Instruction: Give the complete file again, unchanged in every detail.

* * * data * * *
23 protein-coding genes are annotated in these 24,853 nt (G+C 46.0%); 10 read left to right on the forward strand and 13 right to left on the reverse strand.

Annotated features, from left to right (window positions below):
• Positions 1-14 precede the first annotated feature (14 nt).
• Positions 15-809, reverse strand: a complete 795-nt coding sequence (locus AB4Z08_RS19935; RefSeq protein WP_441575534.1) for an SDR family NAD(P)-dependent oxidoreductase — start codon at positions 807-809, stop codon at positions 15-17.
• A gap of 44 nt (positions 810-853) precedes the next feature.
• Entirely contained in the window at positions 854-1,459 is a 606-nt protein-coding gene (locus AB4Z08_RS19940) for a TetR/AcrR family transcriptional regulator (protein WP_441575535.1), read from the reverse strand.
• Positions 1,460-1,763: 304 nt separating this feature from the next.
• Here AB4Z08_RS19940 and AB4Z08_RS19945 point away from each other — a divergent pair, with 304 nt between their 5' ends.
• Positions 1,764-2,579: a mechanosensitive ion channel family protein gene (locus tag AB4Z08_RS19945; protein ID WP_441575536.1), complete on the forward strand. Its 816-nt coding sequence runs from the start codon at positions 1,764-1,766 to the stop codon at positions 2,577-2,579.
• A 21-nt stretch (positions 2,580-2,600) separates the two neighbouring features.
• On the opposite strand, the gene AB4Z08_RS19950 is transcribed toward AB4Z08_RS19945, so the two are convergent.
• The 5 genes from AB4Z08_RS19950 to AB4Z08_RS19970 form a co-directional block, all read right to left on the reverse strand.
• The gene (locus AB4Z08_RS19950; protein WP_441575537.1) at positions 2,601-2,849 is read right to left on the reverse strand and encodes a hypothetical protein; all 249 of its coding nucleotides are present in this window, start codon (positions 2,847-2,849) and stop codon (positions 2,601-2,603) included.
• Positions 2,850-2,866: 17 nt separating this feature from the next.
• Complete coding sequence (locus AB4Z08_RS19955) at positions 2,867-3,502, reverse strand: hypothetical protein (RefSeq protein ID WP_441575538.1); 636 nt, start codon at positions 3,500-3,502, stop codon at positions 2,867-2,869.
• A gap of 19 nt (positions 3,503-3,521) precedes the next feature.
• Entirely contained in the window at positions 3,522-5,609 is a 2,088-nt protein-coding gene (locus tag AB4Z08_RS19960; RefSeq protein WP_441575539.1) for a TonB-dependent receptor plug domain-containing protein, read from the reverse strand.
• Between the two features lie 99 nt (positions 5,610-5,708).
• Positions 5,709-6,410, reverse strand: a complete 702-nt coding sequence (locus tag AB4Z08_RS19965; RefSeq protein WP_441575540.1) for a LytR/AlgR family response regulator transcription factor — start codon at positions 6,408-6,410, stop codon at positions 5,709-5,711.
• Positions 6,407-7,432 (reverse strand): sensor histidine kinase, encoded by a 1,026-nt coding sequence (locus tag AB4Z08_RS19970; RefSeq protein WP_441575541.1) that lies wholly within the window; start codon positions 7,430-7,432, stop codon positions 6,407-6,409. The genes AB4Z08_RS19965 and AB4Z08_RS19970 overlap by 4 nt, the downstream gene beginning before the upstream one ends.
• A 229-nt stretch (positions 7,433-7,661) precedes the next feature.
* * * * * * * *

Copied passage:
23 protein-coding genes are annotated in these 24,853 nt (G+C 46.0%); 10 read left to right on the forward strand and 13 right to left on the reverse strand.

Annotated features, from left to right (window positions below):
• Positions 1-14 precede the first annotated feature (14 nt).
• Positions 15-809, reverse strand: a complete 795-nt coding sequence (locus AB4Z08_RS19935; RefSeq protein WP_441575534.1) for an SDR family NAD(P)-dependent oxidoreductase — start codon at positions 807-809, stop codon at positions 15-17.
• A gap of 44 nt (positions 810-853) precedes the next feature.
• Entirely contained in the window at positions 854-1,459 is a 606-nt protein-coding gene (locus AB4Z08_RS19940) for a TetR/AcrR family transcriptional regulator (protein WP_441575535.1), read from the reverse strand.
• Positions 1,460-1,763: 304 nt separating this feature from the next.
• Here AB4Z08_RS19940 and AB4Z08_RS19945 point away from each other — a divergent pair, with 304 nt between their 5' ends.
• Positions 1,764-2,579: a mechanosensitive ion channel family protein gene (locus tag AB4Z08_RS19945; protein ID WP_441575536.1), complete on the forward strand. Its 816-nt coding sequence runs from the start codon at positions 1,764-1,766 to the stop codon at positions 2,577-2,579.
• A 21-nt stretch (positions 2,580-2,600) separates the two neighbouring features.
• On the opposite strand, the gene AB4Z08_RS19950 is transcribed toward AB4Z08_RS19945, so the two are convergent.
• The 5 genes from AB4Z08_RS19950 to AB4Z08_RS19970 form a co-directional block, all read right to left on the reverse strand.
• The gene (locus AB4Z08_RS19950; protein WP_441575537.1) at positions 2,601-2,849 is read right to left on the reverse strand and encodes a hypothetical protein; all 249 of its coding nucleotides are present in this window, start codon (positions 2,847-2,849) and stop codon (positions 2,601-2,603) included.
• Positions 2,850-2,866: 17 nt separating this feature from the next.
• Complete coding sequence (locus AB4Z08_RS19955) at positions 2,867-3,502, reverse strand: hypothetical protein (RefSeq protein ID WP_441575538.1); 636 nt, start codon at positions 3,500-3,502, stop codon at positions 2,867-2,869.
• A gap of 19 nt (positions 3,503-3,521) precedes the next feature.
• Entirely contained in the window at positions 3,522-5,609 is a 2,088-nt protein-coding gene (locus tag AB4Z08_RS19960; RefSeq protein WP_441575539.1) for a TonB-dependent receptor plug domain-containing protein, read from the reverse strand.
• Between the two features lie 99 nt (positions 5,610-5,708).
• Positions 5,709-6,410, reverse strand: a complete 702-nt coding sequence (locus tag AB4Z08_RS19965; RefSeq protein WP_441575540.1) for a LytR/AlgR family response regulator transcription factor — start codon at positions 6,408-6,410, stop codon at positions 5,709-5,711.
• Positions 6,407-7,432 (reverse strand): sensor histidine kinase, encoded by a 1,026-nt coding sequence (locus tag AB4Z08_RS19970; RefSeq protein WP_441575541.1) that lies wholly within the window; start codon positions 7,430-7,432, stop codon positions 6,407-6,409. The genes AB4Z08_RS19965 and AB4Z08_RS19970 overlap by 4 nt, the downstream gene beginning before the upstream one ends.
• A 229-nt stretch (positions 7,433-7,661) precedes the next feature.